Anatomy of a Prenatal Visit

Doctor checking pregnant woman's blood pressure

Ariel Skelley / Blend Images / Getty Images

While every practitioner is different, the basics of the prenatal appointment are usually the same. Some of these will be done in different orders, some at every visit, while others not at every visit. Your first prenatal visit is usually the longest. You may even have things done that are not on this list. The thing to remember is always asking what the test is for, how are the results given, do you have an option for a different test, to skip the test, or wait for a while.

A typical schedule for prenatal care appointments is as follows:

  • 1st Trimester Appointments
  • 2nd Trimester Appointments
  • 3rd Trimester Appointments

Here is what will happen at a typical prenatal appointment with your midwife or doctor:

Give Urine

This is done to check for many different things, usually protein and glucose. These may indicate a problem, or just give us history about what you had for breakfast! Monitoring these over the course of pregnancy helps ensure you and baby's well-being.

Blood Pressure

Having this taken at every visit will give us a baseline for your blood pressure. This will tell us what your normal blood pressure should be, and if it rises, what the rate of rising was. It is not absolute numbers as much as it is the rate of rising when looking at blood pressure as a problem. Sometimes you may come into pregnancy with higher blood pressure already.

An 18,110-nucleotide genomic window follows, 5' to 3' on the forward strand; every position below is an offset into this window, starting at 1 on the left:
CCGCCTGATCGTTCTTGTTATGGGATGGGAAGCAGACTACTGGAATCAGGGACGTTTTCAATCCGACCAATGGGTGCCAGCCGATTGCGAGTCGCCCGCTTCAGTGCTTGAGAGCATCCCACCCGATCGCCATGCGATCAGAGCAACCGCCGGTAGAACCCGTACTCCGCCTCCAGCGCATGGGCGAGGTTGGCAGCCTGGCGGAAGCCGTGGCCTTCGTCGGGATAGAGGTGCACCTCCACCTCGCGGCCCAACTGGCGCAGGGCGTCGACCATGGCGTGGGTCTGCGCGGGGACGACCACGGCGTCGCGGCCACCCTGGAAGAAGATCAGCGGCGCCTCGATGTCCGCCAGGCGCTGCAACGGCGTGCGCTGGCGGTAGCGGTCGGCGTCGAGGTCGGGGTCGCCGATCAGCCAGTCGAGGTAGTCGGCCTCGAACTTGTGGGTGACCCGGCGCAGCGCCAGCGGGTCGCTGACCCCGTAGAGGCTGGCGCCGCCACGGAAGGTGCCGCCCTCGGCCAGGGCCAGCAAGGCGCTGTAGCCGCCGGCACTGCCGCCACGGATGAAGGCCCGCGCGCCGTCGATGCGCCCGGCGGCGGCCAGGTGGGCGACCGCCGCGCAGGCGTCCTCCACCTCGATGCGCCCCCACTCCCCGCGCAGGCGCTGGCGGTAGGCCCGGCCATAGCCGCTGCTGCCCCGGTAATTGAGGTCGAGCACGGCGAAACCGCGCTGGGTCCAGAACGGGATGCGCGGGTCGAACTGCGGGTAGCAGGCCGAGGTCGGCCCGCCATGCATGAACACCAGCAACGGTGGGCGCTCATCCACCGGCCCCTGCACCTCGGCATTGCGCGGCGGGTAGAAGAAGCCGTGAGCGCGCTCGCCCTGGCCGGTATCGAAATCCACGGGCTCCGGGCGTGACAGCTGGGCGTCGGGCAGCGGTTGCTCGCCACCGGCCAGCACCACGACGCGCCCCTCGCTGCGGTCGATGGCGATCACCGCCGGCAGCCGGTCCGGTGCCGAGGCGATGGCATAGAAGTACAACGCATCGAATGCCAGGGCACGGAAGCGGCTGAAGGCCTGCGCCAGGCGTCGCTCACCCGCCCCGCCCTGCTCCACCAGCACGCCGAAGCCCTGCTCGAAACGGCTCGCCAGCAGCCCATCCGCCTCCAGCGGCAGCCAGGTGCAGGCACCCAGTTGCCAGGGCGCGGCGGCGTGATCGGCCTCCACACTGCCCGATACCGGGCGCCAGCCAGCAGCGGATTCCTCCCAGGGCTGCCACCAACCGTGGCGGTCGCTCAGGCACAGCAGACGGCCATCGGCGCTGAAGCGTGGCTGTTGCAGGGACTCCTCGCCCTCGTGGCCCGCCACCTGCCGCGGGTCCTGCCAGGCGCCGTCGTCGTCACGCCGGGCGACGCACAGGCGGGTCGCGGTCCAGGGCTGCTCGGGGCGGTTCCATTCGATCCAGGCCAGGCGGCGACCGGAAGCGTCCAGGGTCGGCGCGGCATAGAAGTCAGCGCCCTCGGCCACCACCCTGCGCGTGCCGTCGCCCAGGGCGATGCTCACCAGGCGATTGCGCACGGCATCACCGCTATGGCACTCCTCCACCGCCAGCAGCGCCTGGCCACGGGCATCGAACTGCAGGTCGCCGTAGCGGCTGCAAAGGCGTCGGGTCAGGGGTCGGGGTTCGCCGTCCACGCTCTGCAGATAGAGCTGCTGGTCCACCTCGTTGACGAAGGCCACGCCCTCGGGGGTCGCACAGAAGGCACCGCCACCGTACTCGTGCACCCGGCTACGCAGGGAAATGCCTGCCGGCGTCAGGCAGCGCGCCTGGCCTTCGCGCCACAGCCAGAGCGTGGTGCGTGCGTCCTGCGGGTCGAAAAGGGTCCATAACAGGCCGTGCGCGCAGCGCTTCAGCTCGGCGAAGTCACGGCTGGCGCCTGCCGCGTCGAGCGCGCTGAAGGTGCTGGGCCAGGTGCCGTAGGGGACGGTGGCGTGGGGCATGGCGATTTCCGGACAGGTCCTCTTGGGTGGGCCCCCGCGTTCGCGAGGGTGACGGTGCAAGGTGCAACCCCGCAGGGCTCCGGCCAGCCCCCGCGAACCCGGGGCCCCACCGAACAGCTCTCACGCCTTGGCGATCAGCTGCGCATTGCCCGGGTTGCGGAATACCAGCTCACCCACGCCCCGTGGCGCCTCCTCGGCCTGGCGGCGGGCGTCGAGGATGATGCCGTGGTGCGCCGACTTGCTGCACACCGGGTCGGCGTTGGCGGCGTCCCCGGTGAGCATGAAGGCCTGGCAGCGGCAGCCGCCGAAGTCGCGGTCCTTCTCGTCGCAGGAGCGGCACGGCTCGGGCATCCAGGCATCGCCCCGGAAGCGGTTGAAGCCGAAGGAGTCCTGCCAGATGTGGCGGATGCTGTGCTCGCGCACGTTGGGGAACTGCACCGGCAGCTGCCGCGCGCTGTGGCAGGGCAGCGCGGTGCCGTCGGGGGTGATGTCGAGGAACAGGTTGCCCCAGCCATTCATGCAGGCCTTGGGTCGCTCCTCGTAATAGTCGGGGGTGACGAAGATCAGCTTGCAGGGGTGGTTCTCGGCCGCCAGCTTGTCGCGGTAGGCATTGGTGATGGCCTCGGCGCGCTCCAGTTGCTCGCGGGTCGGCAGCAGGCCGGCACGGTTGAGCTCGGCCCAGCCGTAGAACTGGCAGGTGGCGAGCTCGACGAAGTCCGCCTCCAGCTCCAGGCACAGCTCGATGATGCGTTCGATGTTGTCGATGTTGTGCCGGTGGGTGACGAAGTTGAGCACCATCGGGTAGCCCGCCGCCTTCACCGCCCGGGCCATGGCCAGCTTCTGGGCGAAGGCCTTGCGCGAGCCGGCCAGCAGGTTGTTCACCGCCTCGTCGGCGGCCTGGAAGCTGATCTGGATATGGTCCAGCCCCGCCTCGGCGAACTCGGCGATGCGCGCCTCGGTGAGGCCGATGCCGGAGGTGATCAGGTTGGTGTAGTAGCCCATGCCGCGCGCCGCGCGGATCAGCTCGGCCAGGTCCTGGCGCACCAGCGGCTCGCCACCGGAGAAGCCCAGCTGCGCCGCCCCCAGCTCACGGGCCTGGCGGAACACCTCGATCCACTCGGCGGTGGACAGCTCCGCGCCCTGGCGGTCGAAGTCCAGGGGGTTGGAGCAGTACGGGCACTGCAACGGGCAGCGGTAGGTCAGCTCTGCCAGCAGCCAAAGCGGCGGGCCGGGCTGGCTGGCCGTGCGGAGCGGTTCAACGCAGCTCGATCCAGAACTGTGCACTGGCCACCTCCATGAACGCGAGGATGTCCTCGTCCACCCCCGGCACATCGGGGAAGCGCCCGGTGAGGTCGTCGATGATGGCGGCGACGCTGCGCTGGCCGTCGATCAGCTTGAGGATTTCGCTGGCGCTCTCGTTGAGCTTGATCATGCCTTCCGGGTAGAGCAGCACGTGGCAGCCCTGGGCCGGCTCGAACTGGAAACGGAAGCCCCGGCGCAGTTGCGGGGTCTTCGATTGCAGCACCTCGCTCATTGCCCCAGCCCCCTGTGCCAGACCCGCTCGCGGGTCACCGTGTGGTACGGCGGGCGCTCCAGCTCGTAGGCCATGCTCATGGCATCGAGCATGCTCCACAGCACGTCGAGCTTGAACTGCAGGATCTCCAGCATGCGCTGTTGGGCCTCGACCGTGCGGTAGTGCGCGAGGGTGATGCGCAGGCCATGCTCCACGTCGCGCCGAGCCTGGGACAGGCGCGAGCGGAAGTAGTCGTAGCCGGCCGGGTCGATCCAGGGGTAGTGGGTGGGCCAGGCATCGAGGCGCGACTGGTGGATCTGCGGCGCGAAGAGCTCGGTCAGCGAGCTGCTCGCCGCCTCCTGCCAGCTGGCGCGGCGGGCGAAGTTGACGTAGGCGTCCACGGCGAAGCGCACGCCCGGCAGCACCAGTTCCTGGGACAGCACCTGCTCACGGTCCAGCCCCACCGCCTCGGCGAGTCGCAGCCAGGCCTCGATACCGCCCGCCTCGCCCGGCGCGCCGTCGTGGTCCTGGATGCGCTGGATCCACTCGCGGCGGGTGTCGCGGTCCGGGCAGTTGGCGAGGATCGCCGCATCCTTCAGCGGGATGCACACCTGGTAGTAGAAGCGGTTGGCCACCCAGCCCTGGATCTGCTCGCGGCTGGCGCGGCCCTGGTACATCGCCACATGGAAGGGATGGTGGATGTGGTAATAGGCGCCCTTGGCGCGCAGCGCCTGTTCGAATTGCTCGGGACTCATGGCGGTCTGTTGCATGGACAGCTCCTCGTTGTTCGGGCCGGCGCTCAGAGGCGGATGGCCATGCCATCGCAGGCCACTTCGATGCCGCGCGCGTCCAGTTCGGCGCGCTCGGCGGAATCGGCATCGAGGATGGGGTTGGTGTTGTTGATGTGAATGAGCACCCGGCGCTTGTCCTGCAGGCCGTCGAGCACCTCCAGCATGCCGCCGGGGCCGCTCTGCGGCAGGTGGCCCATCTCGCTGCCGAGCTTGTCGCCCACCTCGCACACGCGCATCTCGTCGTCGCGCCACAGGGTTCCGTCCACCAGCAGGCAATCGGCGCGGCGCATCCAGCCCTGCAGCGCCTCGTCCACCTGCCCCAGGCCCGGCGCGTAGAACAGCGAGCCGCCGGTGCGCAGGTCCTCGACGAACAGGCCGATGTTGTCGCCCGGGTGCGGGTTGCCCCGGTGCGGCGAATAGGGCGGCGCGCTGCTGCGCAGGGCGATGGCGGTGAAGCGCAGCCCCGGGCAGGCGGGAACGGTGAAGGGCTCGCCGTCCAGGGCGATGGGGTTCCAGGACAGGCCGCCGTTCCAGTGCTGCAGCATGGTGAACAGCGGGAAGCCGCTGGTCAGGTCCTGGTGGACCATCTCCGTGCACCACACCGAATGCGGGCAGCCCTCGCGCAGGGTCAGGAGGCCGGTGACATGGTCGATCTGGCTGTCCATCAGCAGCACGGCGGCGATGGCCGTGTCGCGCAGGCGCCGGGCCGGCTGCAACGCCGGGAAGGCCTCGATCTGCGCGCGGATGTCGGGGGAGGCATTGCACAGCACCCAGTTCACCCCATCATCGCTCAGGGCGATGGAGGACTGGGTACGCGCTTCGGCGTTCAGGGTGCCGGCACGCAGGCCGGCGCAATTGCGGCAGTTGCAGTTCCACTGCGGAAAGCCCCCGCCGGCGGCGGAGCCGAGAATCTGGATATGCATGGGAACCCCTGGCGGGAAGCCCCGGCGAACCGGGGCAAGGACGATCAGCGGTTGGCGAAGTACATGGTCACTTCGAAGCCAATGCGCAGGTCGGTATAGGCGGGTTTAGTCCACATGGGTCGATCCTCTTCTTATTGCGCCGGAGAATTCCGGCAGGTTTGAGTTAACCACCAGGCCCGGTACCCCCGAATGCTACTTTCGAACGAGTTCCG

Fundal Height

This measures the size of your uterus and is a good estimate of how your baby is growing. It is usually begun around 20 weeks. At this point, the uterus usually measures 20 centimeters from the pubic bone and will stay around the number of weeks you are. The numbers will be given or take about 2 cms and can change as the baby changes position and grows. They might indicate a problem or surprises (twins!) if the numbers change dramatically.

Fetal Heart Rate

If your practitioner uses a doppler this miraculous sound can be heard on average about 12 weeks. Maternal fat stores, positioning of the uterus might get in the way, so don't panic if it takes a bit longer to hear. At around 18 weeks a fetoscope or regular stethoscope will pick up the baby's glorious beats of your baby's heart. Be sure to make a recording for those who can't join you for your appointments.


What have you been eating? How are you feeling? Weight fluctuations... You might need some help in directing your diet. This is a great time to talk about what you're craving and how you're doing with nutrition overall. Be sure to ask for extra help, most practitioners know where to send you if you'd like to talk to a nutritionist.


This seems obvious, but I use it to cover all of the other stuff in pregnancy. Are you tired? Do you have any swelling? Headaches, sinus problems, etc.

Mental Health

How are you adjusting to the pregnancy? How is your family reacting? Are you preparing for a baby? Are you experiencing any issues with prenatal depression? (Be honest!)

Social Behavior

Are you smoking, drinking, taking drugs? Are you around people who smoke? How is work? Are you sleeping well?


What questions do you have about future visits, things that have come up, the future?

By Robin Elise Weiss, PhD, MPH
Robin Elise Weiss, PhD, MPH is a professor, author, childbirth and postpartum educator, certified doula, and lactation counselor.